O, Holiday Tree! O, Holiday Tree!
These are TRUE holiday trees.
The past couple of weeks, we've heard a lot about "holiday trees" vs. "Christmas trees," as people have discussed (and who even knew it was a topic for discussion), "Hey, what shall we call those evergreen trees that we cut down, prop up, and decorate in December? The ones with the stars or angels on top and the presents underneath?" For the record, I vote "Christmas trees."
I do have some experience with holiday trees, though. The three trees above stay up in a hallway of my church, all year round. And they are always decorated according to the holiday of the month or season. Here you see them as Thanksgiving trees. By next week, they'll be Christmas trees. Not long after that, they'll be Valentine's trees. I love it! Two lovely ladies from our church put them up as Christmas trees two years ago, in a spot where we'd never had Christmas trees, and everyone enjoyed them so much, that the lovely ladies just kept them there. I find them quite delightful. And they can, I think, legitimately be called "holiday trees."
I didn't know what it was called at the time, but years ago when I lived in an apartment with Lulu, we had a holiday tree in December. We dragged our tree up the narrow steps to our small apartment in a private home. But when we went to decorate it, we couldn't find the box marked "Christmas." We looked everywhere, and we found decorations for every other holiday, but no Christmas box. We couldn't afford to buy new decorations, so we made do. We decorated the tree with symbols from all the other holidays. Our Christmas tree was decked in Easter eggs, bunnies, American flags, witches, pumpkins, Valentine hearts, shamrocks and turkeys. Each new "ornament" placed on the tree brought a fresh wave of hysterical laughter. It remains one of the most festive trees I've seen, and one of my favorite Christmas memories.
Come to think of it, I also remember my least favorite Christmas tree. When I was about 10 years old, living in rural Delaware, a neighbor went into the woods behind our houses and came out with Christmas trees for his family and ours. The neighbor, Mr. Baker, was an elderly man, and very kind, with sparkling blue eyes and snow-white hair. The tree he gave us was a very nice gesture, except that it wasn't really a tree. It was a huge "sticker bush." That's what I called it then, and I still don't know the proper name for it. It was covered in sharp, prickly, coarse greenery. I guess Mr. Baker's eyesight was bad, and/or he was so bundled up and wearing thick gloves that he couldn't discern much more than the shape of the tree. And the shape was nice. But the tree was a menace!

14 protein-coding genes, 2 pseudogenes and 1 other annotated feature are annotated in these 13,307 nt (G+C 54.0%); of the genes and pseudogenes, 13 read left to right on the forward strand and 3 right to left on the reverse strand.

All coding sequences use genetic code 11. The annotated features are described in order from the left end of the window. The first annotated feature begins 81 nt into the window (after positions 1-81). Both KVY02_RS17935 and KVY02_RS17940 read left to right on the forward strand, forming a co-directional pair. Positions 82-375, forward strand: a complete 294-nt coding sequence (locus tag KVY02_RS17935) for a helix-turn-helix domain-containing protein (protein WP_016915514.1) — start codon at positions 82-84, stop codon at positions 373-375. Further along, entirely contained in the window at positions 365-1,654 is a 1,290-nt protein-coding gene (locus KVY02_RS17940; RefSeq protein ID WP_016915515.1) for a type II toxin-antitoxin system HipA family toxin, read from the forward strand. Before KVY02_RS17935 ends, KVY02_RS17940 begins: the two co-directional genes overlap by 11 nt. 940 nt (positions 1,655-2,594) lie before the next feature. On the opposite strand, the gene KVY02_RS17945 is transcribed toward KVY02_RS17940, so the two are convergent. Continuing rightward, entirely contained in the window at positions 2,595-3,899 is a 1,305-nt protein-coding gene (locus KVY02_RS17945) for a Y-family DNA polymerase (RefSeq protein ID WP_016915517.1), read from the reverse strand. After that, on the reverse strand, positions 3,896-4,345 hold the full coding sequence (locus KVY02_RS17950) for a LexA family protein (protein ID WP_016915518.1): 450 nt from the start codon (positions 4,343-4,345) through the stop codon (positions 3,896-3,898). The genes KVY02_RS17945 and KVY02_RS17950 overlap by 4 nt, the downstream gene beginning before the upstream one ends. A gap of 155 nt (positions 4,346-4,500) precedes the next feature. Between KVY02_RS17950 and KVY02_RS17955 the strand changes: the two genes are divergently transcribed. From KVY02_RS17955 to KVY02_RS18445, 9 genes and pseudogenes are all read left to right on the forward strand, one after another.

My parents were raised, and raised us, to be very appreciative of gifts and to show our enthusiasm by wearing, using, eating or displaying them in the giver's presence, whenever possible. They did not make an exception for the sticker bush. While my father poured Mr. Baker a drink, my mother set about decorating the alleged "tree." I kept stage-whispering to her, "It's a sticker bush! This can't be our Christmas tree!" But Mom just shushed me and valiantly decorated on. The tree stayed up through the holidays, until Epiphany, which was (and remains) our tradition. I whined about that tree the whole time. When I walked past it, I'd make a wide detour around it, pretending to fear it, or I'd flatten myself against a wall and slide past it as though I were afraid it would attack me. When my friends came over, I'd caution them dramatically against getting too close to the killer Christmas tree. My parents never scolded me for any of this melodrama, which told me that although they never expressed anything but gratitude for what a thoughtful neighbor Mr. Baker was, they knew it was a sticker bush, too.
Do you have any Christmas tree memories?